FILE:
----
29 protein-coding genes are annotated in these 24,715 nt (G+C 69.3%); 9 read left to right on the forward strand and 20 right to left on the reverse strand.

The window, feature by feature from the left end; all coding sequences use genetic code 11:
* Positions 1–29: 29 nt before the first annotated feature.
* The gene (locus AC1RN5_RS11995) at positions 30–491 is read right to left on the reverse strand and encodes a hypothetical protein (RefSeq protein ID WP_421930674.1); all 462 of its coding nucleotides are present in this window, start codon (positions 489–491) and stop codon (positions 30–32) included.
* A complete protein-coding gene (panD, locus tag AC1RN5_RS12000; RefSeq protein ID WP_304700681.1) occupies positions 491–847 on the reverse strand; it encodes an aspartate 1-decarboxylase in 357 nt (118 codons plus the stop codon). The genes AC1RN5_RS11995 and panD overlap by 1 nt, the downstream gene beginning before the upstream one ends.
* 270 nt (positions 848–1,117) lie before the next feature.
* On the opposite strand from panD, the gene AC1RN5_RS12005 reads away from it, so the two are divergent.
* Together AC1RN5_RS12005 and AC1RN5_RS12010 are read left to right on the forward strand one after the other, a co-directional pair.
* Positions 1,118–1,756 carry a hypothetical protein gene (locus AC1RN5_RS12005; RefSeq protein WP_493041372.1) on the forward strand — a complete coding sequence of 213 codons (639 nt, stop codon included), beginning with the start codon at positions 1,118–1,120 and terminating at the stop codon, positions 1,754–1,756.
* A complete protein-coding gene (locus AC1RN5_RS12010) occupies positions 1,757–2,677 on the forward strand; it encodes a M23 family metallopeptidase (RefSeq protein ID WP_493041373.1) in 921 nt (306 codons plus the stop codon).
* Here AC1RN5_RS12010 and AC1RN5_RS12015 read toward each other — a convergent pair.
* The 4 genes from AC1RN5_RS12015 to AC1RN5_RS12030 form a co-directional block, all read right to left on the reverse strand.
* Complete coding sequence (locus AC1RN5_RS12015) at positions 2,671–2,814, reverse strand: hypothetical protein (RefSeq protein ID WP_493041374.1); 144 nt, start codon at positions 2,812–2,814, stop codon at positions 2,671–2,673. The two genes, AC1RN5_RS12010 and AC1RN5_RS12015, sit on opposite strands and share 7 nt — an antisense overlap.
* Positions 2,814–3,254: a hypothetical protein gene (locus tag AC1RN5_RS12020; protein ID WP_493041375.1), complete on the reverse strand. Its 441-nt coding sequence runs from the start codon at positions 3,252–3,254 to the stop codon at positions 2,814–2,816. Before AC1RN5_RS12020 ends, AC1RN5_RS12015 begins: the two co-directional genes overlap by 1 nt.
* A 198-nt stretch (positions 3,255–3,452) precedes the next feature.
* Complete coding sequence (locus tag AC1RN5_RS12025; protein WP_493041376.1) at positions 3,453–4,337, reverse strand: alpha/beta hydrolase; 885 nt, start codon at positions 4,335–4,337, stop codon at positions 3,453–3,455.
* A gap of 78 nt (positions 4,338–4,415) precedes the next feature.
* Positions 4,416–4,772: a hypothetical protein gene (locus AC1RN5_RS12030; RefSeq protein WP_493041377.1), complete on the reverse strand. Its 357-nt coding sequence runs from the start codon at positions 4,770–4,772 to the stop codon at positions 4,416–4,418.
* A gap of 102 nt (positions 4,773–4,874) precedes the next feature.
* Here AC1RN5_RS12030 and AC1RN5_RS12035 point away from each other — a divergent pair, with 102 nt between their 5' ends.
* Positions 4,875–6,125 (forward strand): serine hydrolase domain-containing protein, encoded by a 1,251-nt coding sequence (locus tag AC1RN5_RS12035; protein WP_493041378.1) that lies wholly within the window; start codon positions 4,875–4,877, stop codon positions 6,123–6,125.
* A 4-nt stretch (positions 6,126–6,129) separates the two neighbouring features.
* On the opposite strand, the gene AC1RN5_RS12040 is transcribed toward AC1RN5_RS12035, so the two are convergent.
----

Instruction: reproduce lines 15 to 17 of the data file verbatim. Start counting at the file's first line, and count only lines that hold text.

* A 198-nt stretch (positions 3,255–3,452) precedes the next feature.
* Complete coding sequence (locus tag AC1RN5_RS12025; protein WP_493041376.1) at positions 3,453–4,337, reverse strand: alpha/beta hydrolase; 885 nt, start codon at positions 4,335–4,337, stop codon at positions 3,453–3,455.
* A gap of 78 nt (positions 4,338–4,415) precedes the next feature.